For dedicated systems like power steering pumps, electric solutions are capable of very quiet operation and provide very dynamic pressure response to high pressure steering forces during low speed maneuvering.
Another new functional possibility is the ability to add power outlets for power hand tools that operate on high voltage AC power. With high voltage DC bus available from the batters, an inverter can be used to regulate the output to various AC voltages (e.g. 120/230/400/480 VAC), frequencies (50/60 Hz), and phase options (1/3-phase).
The Benefits of the KEB T6 Auxiliary Inverter for Agricultural Equipment
Given the large number of auxiliaries and implements that can potentially be electrified and the wide variety of agricultural equipment and applications, the T6 Auxiliary Inverter is a highly flexible solution. The “all-in-one” motor control system can be scaled from 1 – 6 independent motor controllers with modular power options of 7.5 kW, 15 kW, or 30 kW for each output. All types of AC motors are supported, including induction, permanent magnet, and switched reluctance motors and can be controlled without an encoder using sensorless closed loop motor control algorithms for dynamic performance and optimal efficiency. CAN J1939 or ISOBUS communications can be supported for easy integration with the vehicle control networks. Not only is the T6 Auxiliary a highly flexible system, but compared with individual inverters that control each motor, the consolidated design also reduces the size and weight and the number of cabling and coolant connections.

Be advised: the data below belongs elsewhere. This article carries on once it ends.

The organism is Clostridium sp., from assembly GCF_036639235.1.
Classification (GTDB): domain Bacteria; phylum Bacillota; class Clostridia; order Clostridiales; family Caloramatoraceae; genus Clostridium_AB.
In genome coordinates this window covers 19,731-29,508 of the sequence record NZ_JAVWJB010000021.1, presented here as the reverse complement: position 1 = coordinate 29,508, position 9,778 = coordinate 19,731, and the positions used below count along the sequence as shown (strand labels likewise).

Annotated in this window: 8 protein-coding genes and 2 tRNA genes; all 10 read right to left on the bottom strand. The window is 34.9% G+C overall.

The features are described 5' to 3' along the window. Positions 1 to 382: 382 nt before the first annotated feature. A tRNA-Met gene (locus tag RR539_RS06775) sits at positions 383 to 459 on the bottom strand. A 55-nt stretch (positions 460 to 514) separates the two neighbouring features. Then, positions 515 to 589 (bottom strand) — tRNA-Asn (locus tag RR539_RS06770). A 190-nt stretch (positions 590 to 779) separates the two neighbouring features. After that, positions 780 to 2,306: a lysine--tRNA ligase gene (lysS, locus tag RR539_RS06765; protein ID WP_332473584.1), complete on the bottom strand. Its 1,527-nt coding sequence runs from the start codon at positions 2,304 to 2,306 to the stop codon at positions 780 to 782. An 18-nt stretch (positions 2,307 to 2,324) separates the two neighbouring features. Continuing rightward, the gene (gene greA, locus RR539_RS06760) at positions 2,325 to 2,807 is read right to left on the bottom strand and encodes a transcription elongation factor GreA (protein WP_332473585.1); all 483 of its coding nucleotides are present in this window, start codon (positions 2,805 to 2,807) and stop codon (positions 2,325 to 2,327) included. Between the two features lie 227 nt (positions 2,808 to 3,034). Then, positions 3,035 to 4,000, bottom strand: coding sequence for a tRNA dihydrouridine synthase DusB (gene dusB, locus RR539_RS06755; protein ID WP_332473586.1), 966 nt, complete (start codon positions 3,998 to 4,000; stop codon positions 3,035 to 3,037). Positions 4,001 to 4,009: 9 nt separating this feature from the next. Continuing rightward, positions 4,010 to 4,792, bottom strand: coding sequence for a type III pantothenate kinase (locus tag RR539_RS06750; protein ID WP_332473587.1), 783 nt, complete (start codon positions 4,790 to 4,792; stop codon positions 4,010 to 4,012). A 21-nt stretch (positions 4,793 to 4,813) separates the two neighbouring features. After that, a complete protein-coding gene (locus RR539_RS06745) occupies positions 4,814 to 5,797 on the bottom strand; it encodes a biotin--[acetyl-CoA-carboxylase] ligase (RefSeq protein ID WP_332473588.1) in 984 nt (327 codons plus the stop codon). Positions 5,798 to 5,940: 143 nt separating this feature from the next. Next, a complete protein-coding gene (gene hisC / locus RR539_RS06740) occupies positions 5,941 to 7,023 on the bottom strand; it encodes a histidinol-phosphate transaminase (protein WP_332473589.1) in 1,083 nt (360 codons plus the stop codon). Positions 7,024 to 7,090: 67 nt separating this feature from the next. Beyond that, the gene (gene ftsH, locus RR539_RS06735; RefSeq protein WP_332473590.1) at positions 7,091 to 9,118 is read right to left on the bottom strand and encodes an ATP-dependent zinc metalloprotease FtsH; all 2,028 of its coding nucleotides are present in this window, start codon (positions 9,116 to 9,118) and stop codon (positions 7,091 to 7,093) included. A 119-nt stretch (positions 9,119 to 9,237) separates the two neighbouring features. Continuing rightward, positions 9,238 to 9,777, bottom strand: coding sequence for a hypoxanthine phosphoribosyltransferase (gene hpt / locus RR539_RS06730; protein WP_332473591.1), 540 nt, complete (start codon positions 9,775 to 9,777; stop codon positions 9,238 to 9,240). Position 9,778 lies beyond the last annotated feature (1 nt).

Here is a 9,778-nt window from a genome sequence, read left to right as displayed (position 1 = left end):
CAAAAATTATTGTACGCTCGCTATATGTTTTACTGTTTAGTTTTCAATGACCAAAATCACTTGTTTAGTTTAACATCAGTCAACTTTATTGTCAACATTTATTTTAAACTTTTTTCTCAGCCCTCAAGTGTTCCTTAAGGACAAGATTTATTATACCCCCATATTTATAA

The T6 is specifically designed for commercial and off-highway vehicle applications and is made with automotive-qualified components to meet automotive EMC and environmental temperature, shock and vibration standards to withstand the rigor of commercial off-highway vehicles and equipment. The system utilizes an IP67 / IP6k9k housing with liquid cooling and integrated DC choke filters for reliability in all types of systems and environments.
As the world transitions from combustion engine technology to electrics solutions, agricultural equipment will surely follow suit and can benefit in many ways. The KEB T6 Auxiliary Inverter stands ready to help enable the benefits by electrifying both auxiliaries and implements while also providing motor control and automation solutions which can lead to new possibilities in farming and precision agriculture practices.
Click here to read Part II of this article focusing on the benefits of electrifying implements.
Tony Heiser is the Business Development Manager at KEB America, Inc. for the T6 Auxiliary Inverter for commercial electric vehicle applications. He received his Bachelor of Electrical Engineering from the University of Minnesota, Minneapolis-St. Paul and has 13+ years of experience with AC motor controls and VFD applications with KEB.
Interested in KEB’s automation technology? Contact a KEB engineer today to discuss your application.